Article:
May 5, Rising inventories among China’s property developers might force some to slash prices in the near-term to offload projects.
China’s 136 listed developers had combined inventories of RMB 986.5 billion in the first quarter of the year, up more than 40% from RMB 704.1 billion in the same quarter last year, according to financial data provider Wind Co.
The data show the inventory of four of China’s largest developers, China Merchants Property Development Co. Ltd. (000024.SZ), Gemdale Corp. (600383.SH), China Vanke Co. Ltd. (000002.SZ) and Poly Real Estate Group Co. Ltd. (600048.SH), reached RMB 40.8 billion, RMB 52.2 billion, RMB 150.9 billion and RMB 127.1 billion in Q1, respectively.
The four developers’ combined inventories accounted for almost 40% of the 136 firms’ total.
According to Wind data, 113 of the 136 listed developers (excluding firms with special treatment) had combined revenues of RMB 54.65 billion in Q1, compared to RMB 57.44 billion a year earlier.
China Vanke saw its sales growth slow down in April compared to the previous three months, which company board secretary Tan Jiehua said was due to the effects of China’s property curbs.
“It’s obvious that the curbs are playing a big role in the property market, and as more property offerings will be available, developers will have more pressures from surging inventories,” Tan told the 21st Century Business Herald, adding that China Vanke would stick to its strategy of quick-fire sales in the face of such pressures.
“More properties are expected to come onto the market in May and June, and for those brand-new ones, developers will probably offer lower prices to boost transactions,” analyst Yang Guohua from Orient Securities said.
“The market will [in the coming months] experience rises in home transactions but drops in prices,” Yang said,
“Some developers already saw losses last year, and it’s likely that some of them will take the lead in cutting property prices, which will lower average home prices as a result,” said Zhang Dawei, a marketing director from real estate agency Centaline Property’s Beijing office.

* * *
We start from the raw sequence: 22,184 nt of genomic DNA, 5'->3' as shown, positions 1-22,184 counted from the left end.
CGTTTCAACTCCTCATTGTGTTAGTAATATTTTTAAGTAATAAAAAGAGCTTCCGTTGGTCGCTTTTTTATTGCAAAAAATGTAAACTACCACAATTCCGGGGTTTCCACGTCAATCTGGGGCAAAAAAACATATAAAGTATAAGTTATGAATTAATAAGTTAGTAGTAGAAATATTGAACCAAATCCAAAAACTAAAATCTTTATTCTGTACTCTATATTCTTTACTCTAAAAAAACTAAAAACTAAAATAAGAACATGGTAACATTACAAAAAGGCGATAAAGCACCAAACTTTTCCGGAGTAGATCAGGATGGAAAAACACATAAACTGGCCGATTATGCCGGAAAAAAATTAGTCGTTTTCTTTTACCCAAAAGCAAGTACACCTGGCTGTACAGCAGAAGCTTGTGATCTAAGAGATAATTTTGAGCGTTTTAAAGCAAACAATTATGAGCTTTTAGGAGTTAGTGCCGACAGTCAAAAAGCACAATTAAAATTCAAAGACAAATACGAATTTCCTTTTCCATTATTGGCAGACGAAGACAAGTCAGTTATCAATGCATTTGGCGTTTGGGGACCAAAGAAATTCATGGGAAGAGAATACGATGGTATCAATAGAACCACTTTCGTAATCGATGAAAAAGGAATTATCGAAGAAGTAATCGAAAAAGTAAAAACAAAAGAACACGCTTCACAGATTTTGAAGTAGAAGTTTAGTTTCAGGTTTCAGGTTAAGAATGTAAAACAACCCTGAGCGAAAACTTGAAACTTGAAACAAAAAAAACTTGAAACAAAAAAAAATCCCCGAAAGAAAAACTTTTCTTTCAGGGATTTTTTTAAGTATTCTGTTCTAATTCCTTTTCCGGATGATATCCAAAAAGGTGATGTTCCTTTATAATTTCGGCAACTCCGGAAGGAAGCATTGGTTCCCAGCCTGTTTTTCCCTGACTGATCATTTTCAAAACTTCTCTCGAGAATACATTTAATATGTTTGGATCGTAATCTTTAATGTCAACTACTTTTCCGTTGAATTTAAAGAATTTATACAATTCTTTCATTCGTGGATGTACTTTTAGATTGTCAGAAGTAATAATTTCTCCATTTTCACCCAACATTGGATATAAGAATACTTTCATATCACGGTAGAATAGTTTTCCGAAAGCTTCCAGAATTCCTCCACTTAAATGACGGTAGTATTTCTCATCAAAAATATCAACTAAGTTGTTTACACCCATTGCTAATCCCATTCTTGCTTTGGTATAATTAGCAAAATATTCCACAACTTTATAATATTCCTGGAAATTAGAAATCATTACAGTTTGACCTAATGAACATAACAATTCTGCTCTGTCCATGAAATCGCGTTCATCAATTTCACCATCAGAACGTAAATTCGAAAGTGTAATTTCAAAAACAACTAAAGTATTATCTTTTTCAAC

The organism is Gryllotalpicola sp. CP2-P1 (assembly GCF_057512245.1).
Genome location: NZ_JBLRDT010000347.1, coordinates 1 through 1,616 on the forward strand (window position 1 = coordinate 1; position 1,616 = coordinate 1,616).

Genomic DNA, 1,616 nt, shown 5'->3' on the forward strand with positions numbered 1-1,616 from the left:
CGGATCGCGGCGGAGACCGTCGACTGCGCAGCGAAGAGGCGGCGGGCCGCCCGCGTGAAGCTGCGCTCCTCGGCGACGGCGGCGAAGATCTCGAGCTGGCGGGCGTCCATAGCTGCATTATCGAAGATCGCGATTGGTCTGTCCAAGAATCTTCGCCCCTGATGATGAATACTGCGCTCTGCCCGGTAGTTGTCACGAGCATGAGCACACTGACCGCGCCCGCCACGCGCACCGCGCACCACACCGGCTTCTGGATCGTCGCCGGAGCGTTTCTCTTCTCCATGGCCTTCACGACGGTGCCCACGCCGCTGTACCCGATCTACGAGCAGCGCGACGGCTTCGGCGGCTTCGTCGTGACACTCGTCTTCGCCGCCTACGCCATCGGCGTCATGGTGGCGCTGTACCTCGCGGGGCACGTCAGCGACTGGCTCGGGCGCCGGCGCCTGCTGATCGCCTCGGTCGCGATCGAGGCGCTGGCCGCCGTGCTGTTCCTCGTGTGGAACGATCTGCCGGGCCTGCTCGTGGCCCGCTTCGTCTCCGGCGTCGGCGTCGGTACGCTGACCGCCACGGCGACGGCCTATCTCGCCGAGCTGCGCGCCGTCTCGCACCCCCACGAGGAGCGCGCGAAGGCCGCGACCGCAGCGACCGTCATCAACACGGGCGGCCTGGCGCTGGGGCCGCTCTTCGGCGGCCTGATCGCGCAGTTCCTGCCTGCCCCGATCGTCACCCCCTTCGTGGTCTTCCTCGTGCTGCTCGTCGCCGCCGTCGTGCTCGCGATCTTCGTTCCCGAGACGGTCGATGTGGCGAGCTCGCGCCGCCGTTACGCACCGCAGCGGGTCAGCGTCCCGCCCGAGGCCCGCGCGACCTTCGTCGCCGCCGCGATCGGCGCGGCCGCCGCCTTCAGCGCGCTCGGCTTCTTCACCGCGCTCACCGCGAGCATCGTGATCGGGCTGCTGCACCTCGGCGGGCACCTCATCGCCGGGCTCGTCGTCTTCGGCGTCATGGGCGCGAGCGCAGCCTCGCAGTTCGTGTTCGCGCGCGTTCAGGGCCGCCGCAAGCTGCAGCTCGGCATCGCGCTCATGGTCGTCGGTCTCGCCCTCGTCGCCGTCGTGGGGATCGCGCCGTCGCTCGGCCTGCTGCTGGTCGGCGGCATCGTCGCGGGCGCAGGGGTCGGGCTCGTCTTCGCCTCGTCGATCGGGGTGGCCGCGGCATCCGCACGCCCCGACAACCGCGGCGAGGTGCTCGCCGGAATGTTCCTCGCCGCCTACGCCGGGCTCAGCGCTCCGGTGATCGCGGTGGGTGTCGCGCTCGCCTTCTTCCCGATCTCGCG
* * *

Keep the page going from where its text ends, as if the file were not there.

Noticeably, on the last day of April, home buyers raced to snap up apartments in the southern Chinese city of Shenzhen, where large developers including China Vanke and China Overseas Land & Investment Co. Ltd. (0688.HK) offered discounts on some of their residential projects.
“China Overseas Land’s price cuts are just a start, and more projects [from more developers] will follow suit in the upcoming future,” a Shenzhen-based developer told the 21st Century Business Herald.
Developers Sitting On Projects
A growing number of developers are choosing to hold back their projects while watching closely changes in the market.
In Shanghai, 255 residential property projects have been held back from the market in the past six months, and only 29 were released in the first four months of this year, according to market data.
“Developers holding back projects are all taking a chance to see if the market will rebound any time soon, and they are pretty much waiting for as long as they can,” said Chai Yifeng, a veteran property watcher based in Shanghai.
Lower-Tier Cities See Faster Rises
While prices are slowing or falling in some major Chinese cities, prices in lower-tier cities are climbing.
A report co-produced by Professor Zhao Xiao from the University of Science and Technology Beijing and financial analyst Li Huizhong from Gaohe Investment, China’s first real estate investment trust, indicates an average 6.2% rise in home prices in first-tier cities during the past quarter. Prices in second-tier and third-tier cities rose on average by 9% and 10%, respectively, over the same period, according to the report.
“In the second quarter or probably throughout the year, home prices in T2 and T3 cities will rise more rapidly,” Zhao predicted in the report.
“This may be the reason why developers with projects across the country are not willing to lower prices so soon,” said Su Xin, president of Gaohe Investment.
Extending Home-Buying Restrictions
China may consider extending its home-buying restriction order to more cities in an effort to prevent speculative money from flooding into lower-tier cities, a source claiming familiarity with the Ministry of Housing and Urban-Rural Development was widely cited as saying in Chinese media reports.
But Zhao said judging from the current implementation of the restriction measures, an extension to more cities would not make any substantial difference on prices.
edited by Kendra KE Business China